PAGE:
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Erasca, MD Anderson Cancer Center Partner to Study ERK, SHP2 Inhibitors

NEW YORK – Erasca and the MD Anderson Cancer Center on Tuesday said they will work together to develop Erasca's ERK1/2 inhibitor ERAS-007 and SHP2 inhibitor ERAS-601.

The partners will initially focus on exploring ERAS-007 and ERAS-601 in combination with standard-of-care and investigational agents, including with drugs in Erasca's pipeline. During their five-year collaboration, Erasca and MD Anderson will conduct preclinical and clinical studies of these drugs in non-small cell lung cancer, gastrointestinal malignancies, and other indications.

"Durability and treatment resistance continue to present challenges in the treatment of lung cancers and GI malignancies, particularly stemming from reactivation of the RAS/MAPK pathway," Scott Kopetz, professor of gastrointestinal medical oncology at MD Anderson, said in a statement. "Erasca's pipeline of agents that target key nodes, including previously undruggable genetic drivers, has the potential to improve durability and minimize resistance." Kopetz is already an investigator for the HERKULES-3 master protocol trial of ERAS-007.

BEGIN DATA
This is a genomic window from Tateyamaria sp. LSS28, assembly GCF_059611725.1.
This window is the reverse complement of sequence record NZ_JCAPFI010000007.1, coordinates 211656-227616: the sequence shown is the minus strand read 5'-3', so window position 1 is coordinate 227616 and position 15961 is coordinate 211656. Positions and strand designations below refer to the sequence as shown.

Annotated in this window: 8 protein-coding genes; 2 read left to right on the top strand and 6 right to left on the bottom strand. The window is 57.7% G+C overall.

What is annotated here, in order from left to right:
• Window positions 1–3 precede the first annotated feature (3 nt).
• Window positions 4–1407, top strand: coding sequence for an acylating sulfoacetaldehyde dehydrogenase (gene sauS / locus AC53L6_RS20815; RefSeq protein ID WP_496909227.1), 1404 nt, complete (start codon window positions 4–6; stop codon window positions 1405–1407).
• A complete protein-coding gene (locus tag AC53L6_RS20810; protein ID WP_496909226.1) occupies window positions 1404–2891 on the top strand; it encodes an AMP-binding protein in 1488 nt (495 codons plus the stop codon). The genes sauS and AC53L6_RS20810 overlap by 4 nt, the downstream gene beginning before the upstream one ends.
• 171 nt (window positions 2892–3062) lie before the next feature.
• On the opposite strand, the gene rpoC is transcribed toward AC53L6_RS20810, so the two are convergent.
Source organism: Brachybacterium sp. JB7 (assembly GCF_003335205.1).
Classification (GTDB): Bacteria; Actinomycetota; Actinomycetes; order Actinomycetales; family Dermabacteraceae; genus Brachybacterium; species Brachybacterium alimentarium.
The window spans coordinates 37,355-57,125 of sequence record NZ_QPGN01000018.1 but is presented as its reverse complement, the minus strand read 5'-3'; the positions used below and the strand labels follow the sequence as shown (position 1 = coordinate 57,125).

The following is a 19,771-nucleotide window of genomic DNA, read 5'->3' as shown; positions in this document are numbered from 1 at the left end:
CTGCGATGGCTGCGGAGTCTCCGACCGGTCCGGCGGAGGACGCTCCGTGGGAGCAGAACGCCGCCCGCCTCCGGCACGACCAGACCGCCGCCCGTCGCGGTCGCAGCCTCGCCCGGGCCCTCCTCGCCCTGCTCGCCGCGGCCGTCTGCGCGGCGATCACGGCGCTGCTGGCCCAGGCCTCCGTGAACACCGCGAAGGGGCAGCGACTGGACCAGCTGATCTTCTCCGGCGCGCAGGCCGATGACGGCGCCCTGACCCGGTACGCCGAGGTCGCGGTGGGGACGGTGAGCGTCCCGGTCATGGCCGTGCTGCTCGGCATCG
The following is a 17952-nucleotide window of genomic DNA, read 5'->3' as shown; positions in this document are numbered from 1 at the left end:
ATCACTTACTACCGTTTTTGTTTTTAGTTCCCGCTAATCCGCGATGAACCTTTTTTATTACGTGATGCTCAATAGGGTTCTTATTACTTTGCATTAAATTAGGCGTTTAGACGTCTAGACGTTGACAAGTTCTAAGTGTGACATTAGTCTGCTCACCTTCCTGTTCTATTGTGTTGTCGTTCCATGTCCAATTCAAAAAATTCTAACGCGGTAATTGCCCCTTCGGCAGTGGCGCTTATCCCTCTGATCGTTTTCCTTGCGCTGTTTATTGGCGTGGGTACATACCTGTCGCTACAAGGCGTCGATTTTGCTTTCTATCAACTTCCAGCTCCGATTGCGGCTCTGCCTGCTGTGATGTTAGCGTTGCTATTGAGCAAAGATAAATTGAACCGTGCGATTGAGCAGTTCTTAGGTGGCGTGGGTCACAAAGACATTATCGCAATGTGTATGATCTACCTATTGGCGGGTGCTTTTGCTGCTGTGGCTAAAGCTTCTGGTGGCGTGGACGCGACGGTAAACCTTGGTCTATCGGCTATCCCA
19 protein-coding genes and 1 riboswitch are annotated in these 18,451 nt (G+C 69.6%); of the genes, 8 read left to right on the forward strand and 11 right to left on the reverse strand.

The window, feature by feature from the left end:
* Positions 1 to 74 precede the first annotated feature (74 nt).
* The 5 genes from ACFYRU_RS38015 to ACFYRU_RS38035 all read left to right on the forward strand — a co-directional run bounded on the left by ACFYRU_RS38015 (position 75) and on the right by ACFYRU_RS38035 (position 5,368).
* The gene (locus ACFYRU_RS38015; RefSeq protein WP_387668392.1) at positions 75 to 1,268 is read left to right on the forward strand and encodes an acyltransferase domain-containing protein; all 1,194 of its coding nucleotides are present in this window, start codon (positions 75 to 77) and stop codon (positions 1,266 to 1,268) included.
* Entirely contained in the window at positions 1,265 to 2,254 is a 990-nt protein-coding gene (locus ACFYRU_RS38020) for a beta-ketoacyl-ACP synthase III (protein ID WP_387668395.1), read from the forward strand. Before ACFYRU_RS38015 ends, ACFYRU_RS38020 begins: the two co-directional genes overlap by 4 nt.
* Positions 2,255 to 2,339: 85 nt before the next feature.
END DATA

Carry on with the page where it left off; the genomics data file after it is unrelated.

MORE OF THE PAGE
Erasca is currently studying ERAS-007 and ERAS-601 in several studies as monotherapies and in combination with other agents in RAS/MAPK-altered cancers. The firm is exploring ERAS-007 in RAS/MAPK-mutant solid tumors, NSCLC, and colorectal cancer; and studying ERAS-601 in a Phase I trial in metastatic solid tumors with specific cohorts in head and neck cancer and colorectal cancer.

MD Anderson and Erasca will also investigate other pipeline candidates, such as the KRAS G12D inhibitor ERAS-4. San Diego-based Erasca has a pipeline of drugs that target the RAS/MAPK pathway including agents that home in on KRAS, ERK, SHP2, EGFR, and BRAF mutations.